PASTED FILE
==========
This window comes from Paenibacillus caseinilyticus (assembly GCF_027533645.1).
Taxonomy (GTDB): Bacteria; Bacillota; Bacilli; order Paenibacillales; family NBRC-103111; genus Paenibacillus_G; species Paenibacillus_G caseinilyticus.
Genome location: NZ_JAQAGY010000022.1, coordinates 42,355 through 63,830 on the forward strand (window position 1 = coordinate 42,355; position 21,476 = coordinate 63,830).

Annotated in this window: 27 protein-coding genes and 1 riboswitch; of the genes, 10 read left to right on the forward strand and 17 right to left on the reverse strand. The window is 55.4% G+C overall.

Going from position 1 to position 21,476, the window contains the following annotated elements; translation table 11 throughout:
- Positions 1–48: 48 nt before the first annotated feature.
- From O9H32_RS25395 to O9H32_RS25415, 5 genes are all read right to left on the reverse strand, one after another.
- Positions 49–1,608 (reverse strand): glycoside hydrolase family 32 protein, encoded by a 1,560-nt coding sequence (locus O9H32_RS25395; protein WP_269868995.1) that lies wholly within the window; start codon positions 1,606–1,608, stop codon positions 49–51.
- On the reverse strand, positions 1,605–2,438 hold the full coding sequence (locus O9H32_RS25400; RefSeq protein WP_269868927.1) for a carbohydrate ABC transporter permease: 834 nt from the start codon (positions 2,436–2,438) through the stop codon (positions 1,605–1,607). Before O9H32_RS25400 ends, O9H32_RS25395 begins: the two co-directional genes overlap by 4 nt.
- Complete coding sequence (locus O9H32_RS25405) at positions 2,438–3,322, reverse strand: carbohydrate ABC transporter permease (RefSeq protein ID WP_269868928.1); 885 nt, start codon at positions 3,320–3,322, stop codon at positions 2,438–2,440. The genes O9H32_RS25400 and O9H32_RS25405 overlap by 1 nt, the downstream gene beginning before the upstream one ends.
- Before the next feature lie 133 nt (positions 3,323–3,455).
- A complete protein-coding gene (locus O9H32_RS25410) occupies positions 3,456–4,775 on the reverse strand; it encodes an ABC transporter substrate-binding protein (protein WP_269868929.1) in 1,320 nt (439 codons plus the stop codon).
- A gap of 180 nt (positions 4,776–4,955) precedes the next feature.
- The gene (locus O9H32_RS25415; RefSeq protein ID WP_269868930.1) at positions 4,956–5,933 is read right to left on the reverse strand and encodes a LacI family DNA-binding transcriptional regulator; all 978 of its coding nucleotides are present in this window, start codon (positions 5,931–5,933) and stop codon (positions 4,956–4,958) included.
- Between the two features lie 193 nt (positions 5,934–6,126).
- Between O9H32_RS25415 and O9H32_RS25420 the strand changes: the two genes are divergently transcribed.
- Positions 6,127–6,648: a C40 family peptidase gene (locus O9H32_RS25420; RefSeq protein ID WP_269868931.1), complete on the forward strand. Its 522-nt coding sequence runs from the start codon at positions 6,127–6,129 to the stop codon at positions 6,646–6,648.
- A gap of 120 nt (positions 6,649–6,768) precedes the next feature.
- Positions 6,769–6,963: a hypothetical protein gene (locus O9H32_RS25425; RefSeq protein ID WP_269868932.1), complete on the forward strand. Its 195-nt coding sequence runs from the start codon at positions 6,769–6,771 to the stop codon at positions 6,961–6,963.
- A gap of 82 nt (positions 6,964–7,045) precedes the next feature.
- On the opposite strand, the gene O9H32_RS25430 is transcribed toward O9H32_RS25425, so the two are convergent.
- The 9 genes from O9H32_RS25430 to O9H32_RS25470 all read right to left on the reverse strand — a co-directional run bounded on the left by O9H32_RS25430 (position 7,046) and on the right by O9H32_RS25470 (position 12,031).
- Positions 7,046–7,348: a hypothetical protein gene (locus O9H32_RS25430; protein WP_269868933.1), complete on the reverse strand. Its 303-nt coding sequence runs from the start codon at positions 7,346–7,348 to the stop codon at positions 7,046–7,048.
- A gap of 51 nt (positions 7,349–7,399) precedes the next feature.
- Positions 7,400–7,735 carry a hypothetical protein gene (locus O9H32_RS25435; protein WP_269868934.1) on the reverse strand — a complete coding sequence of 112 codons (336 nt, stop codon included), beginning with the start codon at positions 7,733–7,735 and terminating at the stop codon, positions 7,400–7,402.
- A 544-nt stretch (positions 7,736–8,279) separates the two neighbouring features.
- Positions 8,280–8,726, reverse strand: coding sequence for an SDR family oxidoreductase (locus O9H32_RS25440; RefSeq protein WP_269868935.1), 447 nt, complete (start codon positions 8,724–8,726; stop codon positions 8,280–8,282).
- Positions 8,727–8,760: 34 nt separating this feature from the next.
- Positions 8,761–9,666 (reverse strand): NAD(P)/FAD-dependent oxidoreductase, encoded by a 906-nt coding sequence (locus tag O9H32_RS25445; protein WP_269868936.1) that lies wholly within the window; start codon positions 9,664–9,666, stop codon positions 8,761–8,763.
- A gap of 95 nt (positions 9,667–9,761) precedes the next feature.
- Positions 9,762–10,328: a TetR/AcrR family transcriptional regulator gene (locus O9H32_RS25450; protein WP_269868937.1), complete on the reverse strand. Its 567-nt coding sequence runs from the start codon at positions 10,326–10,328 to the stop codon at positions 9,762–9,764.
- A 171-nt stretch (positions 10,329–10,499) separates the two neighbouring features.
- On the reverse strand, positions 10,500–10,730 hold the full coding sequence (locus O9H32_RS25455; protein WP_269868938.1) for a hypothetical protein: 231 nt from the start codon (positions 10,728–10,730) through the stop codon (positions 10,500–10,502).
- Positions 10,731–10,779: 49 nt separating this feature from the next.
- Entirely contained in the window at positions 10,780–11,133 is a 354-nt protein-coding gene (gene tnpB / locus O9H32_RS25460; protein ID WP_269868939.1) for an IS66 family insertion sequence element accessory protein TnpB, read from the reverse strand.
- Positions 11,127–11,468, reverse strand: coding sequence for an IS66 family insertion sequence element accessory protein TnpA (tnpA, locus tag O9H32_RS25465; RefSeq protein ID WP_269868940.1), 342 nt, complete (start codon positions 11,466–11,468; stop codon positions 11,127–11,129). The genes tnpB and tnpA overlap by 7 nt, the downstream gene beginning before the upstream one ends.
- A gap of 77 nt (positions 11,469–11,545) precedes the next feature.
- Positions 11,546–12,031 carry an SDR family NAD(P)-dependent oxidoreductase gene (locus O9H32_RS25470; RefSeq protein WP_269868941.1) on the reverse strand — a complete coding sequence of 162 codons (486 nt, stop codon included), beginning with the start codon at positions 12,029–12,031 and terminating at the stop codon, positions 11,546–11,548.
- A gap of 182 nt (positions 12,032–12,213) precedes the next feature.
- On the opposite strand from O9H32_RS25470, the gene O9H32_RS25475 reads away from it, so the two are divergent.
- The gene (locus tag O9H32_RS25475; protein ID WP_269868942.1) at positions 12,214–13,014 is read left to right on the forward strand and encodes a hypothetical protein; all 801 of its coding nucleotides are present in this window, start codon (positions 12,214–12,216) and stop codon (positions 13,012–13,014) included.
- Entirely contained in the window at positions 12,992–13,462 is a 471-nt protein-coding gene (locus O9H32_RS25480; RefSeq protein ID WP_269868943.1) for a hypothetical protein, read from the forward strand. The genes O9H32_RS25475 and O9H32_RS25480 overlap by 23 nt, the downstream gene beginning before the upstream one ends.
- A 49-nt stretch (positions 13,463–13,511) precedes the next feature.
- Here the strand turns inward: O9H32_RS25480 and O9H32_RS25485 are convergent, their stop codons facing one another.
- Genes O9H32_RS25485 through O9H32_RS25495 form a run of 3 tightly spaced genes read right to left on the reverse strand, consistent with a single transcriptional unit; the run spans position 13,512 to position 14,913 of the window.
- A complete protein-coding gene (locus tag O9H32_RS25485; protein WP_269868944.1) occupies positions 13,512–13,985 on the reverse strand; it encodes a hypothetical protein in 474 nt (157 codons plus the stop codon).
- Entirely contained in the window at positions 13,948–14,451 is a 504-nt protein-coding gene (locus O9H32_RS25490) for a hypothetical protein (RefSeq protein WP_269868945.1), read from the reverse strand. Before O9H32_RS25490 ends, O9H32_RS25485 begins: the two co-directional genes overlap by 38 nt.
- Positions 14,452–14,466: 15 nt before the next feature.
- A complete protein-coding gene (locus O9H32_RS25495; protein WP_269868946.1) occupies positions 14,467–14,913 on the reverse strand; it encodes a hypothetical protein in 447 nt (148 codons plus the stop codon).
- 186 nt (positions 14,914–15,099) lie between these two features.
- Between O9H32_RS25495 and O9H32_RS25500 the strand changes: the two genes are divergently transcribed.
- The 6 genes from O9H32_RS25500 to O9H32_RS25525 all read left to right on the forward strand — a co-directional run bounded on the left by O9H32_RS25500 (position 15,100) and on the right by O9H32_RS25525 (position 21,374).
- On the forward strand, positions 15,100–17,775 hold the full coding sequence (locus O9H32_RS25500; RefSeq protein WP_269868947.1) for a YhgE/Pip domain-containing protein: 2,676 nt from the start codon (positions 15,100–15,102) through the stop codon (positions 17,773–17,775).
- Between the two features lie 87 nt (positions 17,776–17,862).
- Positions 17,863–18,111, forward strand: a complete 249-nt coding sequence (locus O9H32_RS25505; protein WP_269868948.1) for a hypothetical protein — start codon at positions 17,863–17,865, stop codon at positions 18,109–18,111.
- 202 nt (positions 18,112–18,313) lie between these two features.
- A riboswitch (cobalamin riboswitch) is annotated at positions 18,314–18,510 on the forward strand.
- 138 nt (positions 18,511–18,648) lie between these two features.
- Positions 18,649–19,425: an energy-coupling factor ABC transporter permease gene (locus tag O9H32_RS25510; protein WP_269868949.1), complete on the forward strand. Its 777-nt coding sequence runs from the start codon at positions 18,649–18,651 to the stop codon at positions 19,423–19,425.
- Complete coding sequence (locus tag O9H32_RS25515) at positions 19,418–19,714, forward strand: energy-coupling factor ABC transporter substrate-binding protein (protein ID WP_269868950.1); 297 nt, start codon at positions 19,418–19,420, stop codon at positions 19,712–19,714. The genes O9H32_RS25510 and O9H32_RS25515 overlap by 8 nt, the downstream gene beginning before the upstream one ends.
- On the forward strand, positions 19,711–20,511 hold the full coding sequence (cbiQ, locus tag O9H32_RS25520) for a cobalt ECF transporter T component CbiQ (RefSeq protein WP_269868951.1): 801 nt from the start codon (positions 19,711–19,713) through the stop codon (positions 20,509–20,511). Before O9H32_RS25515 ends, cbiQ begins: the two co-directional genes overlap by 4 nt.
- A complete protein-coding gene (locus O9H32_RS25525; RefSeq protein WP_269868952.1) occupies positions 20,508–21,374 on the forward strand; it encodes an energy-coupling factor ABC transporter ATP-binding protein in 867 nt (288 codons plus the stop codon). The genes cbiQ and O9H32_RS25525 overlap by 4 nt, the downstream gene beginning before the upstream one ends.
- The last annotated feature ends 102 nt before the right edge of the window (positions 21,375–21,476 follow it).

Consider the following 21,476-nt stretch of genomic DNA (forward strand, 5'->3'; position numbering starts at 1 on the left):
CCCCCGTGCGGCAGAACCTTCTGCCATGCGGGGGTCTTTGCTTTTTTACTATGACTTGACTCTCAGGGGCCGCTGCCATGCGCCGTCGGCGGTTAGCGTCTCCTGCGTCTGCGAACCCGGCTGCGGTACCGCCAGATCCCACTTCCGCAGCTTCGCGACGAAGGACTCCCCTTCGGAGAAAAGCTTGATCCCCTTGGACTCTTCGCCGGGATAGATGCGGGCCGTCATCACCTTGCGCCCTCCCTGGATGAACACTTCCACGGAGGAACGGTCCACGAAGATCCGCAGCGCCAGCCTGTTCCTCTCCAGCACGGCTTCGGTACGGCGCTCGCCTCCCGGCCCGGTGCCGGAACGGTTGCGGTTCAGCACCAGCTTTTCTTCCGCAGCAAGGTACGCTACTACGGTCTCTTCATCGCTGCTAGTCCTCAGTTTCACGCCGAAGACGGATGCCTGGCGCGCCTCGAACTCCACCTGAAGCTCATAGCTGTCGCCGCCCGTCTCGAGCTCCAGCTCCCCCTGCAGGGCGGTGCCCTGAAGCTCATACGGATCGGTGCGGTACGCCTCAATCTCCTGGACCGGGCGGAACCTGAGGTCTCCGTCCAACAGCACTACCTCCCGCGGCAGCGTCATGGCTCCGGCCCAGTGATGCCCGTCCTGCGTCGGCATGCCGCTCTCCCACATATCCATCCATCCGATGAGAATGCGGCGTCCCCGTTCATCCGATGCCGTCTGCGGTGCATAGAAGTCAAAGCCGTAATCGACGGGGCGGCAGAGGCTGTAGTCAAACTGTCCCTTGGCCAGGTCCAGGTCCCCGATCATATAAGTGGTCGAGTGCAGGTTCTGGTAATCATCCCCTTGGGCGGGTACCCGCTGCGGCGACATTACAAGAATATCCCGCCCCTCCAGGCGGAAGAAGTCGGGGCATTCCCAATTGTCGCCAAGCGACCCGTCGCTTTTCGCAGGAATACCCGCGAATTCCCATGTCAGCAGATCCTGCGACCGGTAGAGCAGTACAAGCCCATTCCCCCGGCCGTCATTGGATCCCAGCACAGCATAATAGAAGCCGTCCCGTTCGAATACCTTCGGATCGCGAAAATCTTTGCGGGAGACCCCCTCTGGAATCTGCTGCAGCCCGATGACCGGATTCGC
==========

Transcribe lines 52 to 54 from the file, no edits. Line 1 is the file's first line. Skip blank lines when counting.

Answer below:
- The 6 genes from O9H32_RS25500 to O9H32_RS25525 all read left to right on the forward strand — a co-directional run bounded on the left by O9H32_RS25500 (position 15,100) and on the right by O9H32_RS25525 (position 21,374).
- On the forward strand, positions 15,100–17,775 hold the full coding sequence (locus O9H32_RS25500; RefSeq protein WP_269868947.1) for a YhgE/Pip domain-containing protein: 2,676 nt from the start codon (positions 15,100–15,102) through the stop codon (positions 17,773–17,775).
- Between the two features lie 87 nt (positions 17,776–17,862).